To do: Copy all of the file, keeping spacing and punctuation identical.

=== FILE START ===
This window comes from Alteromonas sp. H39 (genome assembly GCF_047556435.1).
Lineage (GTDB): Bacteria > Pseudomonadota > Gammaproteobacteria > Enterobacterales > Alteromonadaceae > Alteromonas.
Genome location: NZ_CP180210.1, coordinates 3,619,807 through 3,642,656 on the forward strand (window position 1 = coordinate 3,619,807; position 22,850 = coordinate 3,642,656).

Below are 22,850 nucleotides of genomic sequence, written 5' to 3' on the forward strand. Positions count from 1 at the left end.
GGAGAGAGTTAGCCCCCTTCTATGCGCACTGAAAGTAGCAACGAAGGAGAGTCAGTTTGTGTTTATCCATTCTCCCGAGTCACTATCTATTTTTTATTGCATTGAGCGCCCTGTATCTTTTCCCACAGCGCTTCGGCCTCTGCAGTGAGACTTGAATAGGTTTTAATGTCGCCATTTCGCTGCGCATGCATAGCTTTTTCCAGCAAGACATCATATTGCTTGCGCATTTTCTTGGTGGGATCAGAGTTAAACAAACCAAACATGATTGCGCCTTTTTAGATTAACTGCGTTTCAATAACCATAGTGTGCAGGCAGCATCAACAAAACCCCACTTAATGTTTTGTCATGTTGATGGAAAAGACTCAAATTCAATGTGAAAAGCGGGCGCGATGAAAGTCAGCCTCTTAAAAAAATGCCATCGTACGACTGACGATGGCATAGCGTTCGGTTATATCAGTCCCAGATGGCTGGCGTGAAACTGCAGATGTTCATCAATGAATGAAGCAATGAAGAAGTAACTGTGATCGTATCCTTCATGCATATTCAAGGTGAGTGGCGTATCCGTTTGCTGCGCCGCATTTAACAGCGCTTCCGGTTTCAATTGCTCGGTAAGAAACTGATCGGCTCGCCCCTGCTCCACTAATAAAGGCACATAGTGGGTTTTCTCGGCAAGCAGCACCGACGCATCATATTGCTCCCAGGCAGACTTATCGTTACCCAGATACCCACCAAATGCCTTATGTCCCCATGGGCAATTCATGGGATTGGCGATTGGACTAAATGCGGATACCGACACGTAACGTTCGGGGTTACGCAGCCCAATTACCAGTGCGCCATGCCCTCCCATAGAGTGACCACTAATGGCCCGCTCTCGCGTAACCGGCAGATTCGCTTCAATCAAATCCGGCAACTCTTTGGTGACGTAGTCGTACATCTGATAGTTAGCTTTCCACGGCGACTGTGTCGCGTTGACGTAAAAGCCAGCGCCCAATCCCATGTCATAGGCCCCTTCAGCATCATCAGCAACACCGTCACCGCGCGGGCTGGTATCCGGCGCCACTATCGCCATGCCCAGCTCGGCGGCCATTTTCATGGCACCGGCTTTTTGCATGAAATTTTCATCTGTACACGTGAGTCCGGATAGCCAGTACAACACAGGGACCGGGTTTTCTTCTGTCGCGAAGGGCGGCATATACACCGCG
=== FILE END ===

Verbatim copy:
This window comes from Alteromonas sp. H39 (genome assembly GCF_047556435.1).
Lineage (GTDB): Bacteria > Pseudomonadota > Gammaproteobacteria > Enterobacterales > Alteromonadaceae > Alteromonas.
Genome location: NZ_CP180210.1, coordinates 3,619,807 through 3,642,656 on the forward strand (window position 1 = coordinate 3,619,807; position 22,850 = coordinate 3,642,656).

Below are 22,850 nucleotides of genomic sequence, written 5' to 3' on the forward strand. Positions count from 1 at the left end.
GGAGAGAGTTAGCCCCCTTCTATGCGCACTGAAAGTAGCAACGAAGGAGAGTCAGTTTGTGTTTATCCATTCTCCCGAGTCACTATCTATTTTTTATTGCATTGAGCGCCCTGTATCTTTTCCCACAGCGCTTCGGCCTCTGCAGTGAGACTTGAATAGGTTTTAATGTCGCCATTTCGCTGCGCATGCATAGCTTTTTCCAGCAAGACATCATATTGCTTGCGCATTTTCTTGGTGGGATCAGAGTTAAACAAACCAAACATGATTGCGCCTTTTTAGATTAACTGCGTTTCAATAACCATAGTGTGCAGGCAGCATCAACAAAACCCCACTTAATGTTTTGTCATGTTGATGGAAAAGACTCAAATTCAATGTGAAAAGCGGGCGCGATGAAAGTCAGCCTCTTAAAAAAATGCCATCGTACGACTGACGATGGCATAGCGTTCGGTTATATCAGTCCCAGATGGCTGGCGTGAAACTGCAGATGTTCATCAATGAATGAAGCAATGAAGAAGTAACTGTGATCGTATCCTTCATGCATATTCAAGGTGAGTGGCGTATCCGTTTGCTGCGCCGCATTTAACAGCGCTTCCGGTTTCAATTGCTCGGTAAGAAACTGATCGGCTCGCCCCTGCTCCACTAATAAAGGCACATAGTGGGTTTTCTCGGCAAGCAGCACCGACGCATCATATTGCTCCCAGGCAGACTTATCGTTACCCAGATACCCACCAAATGCCTTATGTCCCCATGGGCAATTCATGGGATTGGCGATTGGACTAAATGCGGATACCGACACGTAACGTTCGGGGTTACGCAGCCCAATTACCAGTGCGCCATGCCCTCCCATAGAGTGACCACTAATGGCCCGCTCTCGCGTAACCGGCAGATTCGCTTCAATCAAATCCGGCAACTCTTTGGTGACGTAGTCGTACATCTGATAGTTAGCTTTCCACGGCGACTGTGTCGCGTTGACGTAAAAGCCAGCGCCCAATCCCATGTCATAGGCCCCTTCAGCATCATCAGCAACACCGTCACCGCGCGGGCTGGTATCCGGCGCCACTATCGCCATGCCCAGCTCGGCGGCCATTTTCATGGCACCGGCTTTTTGCATGAAATTTTCATCTGTACACGTGAGTCCGGATAGCCAGTACAACACAGGGACCGGGTTTTCTTCTGTCGCGAAGGGCGGCATATACACCGCG